“Come on,” Graham retorted. “You know as well as I do, both of you know, that the average Syrian not only wants to destroy ISIL, but they're intent on destroying Assad because he's killed 250,000 of them.

"When the people we train to fight ISIL turn on Assad, which they surely will, are we going to fight with them to replace Assad?" he asked.

Senators also questioned the Pentagon leaders on how the U.S. would achieve its policy goal of getting Assad to leave if he was feeling no pressure from the coalition and was bolstered by Hezbollah and Iranian ground forces and Russian airstrikes.

Under withering questioning by Graham, Dunford admitted, “The balance of forces right now are in Assad’s advantage.”

“Not his advantage — he is secure as the day is long,” Graham charged.

“So this is what's happened, folks. The strategy has completely fallen apart. Russia, Iran and Hezbollah are going to fight for their guy and we're not going to do a damn thing to help the people who want to change Syria for the better by getting rid of the dictator in Damascus,” he said.

“So what you've done, gentlemen, along with the president, is you've turned Syria over to Russia and Iran."

Carter also insisted that signing a document with Russia on steps to avoid collisions between the countries' air forces did not mean they were cooperating in Syria.

He also said that Russia’s aggression would only worsen the refugee crisis in Syria and civilian casualties but added the U.S. would “keep the door open for Russia to contribute to efforts toward a political solution, which in the final analysis is the only answer to the Syrian conflict.”

“It is principally a political effort in Syria,” Carter said.

A growing number of Democrats on the committee also appeared to be frustrated with the president’s strategy, with several expressing support for establishing a no-fly or safe zone in Syria for refugees and rebels, which would require the coalition to patrol the zone and engage enemy forces entering it.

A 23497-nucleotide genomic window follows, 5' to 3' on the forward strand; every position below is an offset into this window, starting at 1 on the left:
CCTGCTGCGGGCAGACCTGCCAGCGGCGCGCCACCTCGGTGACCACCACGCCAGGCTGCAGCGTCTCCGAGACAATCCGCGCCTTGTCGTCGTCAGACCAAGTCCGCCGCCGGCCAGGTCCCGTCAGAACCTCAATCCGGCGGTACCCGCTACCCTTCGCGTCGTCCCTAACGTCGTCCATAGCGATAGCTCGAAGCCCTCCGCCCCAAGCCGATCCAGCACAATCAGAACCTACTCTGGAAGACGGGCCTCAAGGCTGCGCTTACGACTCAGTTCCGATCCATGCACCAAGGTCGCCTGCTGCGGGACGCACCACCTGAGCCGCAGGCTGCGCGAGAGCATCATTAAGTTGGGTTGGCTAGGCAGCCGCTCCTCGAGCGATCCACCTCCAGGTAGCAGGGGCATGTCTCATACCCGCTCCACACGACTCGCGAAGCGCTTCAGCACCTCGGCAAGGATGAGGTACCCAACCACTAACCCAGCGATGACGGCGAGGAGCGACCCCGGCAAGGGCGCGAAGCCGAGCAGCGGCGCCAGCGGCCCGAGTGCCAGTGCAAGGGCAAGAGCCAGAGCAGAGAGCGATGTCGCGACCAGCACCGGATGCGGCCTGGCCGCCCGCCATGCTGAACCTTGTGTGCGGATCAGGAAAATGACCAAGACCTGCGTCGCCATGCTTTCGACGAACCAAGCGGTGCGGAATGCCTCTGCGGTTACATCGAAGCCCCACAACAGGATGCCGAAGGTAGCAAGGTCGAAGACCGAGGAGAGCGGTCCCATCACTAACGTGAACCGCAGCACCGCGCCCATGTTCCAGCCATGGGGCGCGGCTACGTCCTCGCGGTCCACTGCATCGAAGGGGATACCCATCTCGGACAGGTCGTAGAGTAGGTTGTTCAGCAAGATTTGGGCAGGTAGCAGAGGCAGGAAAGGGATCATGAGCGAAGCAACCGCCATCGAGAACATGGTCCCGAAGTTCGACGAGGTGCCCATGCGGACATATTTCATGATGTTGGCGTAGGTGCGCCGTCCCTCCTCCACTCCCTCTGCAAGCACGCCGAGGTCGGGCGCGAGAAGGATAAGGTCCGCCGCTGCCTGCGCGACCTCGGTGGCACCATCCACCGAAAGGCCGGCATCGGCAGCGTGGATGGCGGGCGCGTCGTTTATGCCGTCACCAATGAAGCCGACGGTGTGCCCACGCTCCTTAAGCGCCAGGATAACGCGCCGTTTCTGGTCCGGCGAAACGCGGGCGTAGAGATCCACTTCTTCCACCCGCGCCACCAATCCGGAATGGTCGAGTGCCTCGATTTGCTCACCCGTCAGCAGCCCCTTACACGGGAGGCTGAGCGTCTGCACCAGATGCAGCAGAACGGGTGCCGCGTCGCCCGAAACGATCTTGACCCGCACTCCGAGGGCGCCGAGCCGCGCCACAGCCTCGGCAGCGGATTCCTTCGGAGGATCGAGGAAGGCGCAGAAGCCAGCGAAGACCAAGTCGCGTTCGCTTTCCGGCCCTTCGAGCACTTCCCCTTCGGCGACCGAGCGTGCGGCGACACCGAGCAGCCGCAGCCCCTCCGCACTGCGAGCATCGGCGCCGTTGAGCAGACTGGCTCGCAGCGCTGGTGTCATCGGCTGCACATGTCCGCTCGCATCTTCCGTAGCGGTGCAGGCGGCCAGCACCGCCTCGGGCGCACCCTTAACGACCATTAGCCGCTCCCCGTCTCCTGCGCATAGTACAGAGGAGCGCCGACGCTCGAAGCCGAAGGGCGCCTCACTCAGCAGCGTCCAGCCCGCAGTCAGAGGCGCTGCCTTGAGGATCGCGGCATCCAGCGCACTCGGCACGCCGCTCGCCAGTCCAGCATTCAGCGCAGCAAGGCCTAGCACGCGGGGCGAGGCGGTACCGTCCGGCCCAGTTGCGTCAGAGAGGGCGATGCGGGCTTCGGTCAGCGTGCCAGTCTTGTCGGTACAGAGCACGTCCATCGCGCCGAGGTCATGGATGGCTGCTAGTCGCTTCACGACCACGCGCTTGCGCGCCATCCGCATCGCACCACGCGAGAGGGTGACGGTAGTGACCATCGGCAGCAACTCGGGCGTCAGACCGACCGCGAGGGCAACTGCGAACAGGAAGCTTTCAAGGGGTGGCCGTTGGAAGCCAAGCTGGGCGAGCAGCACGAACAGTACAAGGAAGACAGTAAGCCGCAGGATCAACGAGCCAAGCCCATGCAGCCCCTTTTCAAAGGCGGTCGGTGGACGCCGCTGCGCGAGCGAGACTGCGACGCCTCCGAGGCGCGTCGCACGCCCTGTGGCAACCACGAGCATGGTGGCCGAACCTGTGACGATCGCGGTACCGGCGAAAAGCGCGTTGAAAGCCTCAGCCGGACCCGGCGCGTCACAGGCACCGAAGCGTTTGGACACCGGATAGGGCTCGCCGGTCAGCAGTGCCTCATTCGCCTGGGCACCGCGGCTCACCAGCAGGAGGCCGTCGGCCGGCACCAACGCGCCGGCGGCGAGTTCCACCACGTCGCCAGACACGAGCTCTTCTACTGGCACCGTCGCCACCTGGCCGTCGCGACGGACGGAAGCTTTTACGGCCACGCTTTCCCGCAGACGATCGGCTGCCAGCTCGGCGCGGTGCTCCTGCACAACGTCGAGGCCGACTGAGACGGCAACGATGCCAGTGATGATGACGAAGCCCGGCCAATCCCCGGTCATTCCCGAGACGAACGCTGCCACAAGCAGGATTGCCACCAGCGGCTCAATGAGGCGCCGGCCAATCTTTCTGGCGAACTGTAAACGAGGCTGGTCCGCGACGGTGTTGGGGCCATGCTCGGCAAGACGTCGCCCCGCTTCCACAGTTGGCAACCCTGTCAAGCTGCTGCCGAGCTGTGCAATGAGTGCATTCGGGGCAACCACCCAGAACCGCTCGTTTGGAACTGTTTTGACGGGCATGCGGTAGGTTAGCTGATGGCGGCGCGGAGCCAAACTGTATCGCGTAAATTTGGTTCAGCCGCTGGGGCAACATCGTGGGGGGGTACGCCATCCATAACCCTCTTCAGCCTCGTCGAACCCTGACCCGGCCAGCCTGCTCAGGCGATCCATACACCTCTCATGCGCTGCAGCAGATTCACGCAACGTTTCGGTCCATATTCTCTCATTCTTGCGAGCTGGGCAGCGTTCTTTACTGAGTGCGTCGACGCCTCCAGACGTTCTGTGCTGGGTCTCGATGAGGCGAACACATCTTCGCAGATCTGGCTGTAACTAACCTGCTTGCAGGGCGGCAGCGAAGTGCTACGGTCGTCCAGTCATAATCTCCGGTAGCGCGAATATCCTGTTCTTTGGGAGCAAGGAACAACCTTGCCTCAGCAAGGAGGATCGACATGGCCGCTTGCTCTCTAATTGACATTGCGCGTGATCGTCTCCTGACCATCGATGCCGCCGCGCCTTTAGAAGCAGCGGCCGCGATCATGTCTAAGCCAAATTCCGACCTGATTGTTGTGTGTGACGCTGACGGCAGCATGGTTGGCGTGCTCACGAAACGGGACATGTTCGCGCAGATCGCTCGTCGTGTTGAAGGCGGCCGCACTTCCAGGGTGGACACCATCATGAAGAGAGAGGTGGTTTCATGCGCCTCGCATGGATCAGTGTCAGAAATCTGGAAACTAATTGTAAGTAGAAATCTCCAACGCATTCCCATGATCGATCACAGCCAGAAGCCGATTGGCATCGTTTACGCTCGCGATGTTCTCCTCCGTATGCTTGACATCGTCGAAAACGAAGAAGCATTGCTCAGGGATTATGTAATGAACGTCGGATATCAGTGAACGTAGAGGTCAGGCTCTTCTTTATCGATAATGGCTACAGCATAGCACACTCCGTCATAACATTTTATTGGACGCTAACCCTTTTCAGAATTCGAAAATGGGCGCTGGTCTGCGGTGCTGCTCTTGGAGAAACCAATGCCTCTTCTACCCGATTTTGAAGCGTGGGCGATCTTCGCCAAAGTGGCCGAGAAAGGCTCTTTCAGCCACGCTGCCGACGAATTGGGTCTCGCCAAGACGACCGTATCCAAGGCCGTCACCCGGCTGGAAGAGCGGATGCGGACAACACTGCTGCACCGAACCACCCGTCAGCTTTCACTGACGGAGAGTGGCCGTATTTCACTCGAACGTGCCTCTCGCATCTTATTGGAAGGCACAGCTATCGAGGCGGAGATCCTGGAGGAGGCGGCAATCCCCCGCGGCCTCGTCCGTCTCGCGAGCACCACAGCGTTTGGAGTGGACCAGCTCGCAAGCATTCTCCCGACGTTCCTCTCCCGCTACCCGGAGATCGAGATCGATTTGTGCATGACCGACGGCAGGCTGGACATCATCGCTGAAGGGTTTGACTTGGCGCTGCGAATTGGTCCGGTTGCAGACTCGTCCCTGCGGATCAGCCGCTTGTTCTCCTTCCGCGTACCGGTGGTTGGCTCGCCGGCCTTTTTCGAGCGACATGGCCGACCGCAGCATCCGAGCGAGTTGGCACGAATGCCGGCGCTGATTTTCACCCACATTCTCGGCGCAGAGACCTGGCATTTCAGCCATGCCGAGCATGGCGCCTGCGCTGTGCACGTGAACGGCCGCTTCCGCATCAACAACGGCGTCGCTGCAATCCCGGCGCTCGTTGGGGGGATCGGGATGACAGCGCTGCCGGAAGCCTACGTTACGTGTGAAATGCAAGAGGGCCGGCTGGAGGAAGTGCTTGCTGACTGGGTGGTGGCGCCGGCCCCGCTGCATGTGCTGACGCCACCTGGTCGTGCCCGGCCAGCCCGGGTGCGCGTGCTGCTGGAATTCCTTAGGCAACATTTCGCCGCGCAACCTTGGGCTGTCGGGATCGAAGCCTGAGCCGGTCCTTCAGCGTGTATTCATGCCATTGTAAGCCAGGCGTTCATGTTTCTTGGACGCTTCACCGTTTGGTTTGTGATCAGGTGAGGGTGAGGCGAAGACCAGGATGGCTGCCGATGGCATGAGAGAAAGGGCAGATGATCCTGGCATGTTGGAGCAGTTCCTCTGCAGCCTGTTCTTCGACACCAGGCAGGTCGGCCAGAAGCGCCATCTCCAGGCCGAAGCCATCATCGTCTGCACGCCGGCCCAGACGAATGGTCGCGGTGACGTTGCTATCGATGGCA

Democratic presidential front-runner and former Obama Secretary of State Hillary ClintonHillary Diane Rodham ClintonCongress won't end the wars, so states must Democrats say it's up to GOP to stop Trump 2024 Hillary Clinton to speak at Asian Americans and Pacific Islanders summit MORE earlier this month recommended establishing a safe zone in Syria, which the administration so far opposes doing. The administration says it would present legal and political challenges, divert resources away from fighting ISIS and could bring the U.S. into conflict with Syria or Russia.

But even Democrats on the committee urged the administration to figure out a way forward soon.

“We seem lost. We seem lost, and at confusion about what to do next, unable to put any real marker down or have any plan for success,” said Sen. Joe DonnellyJoseph (Joe) Simon DonnellyRepublicans fret over divisive candidates Everybody wants Joe Manchin Centrist Democrats pose major problem for progressives MORE (D-Ind.)  

“There's refugees all over the world now, and we have the opportunity to set up safe zones, and what I hear is we're worried about the Russians, we're worried about the Syrians, we're worried about all of these things.

“I mean, at what point do we put a plan together, execute the plan, tell them what we're going to do, and say stay out of the way?” Donnelly said.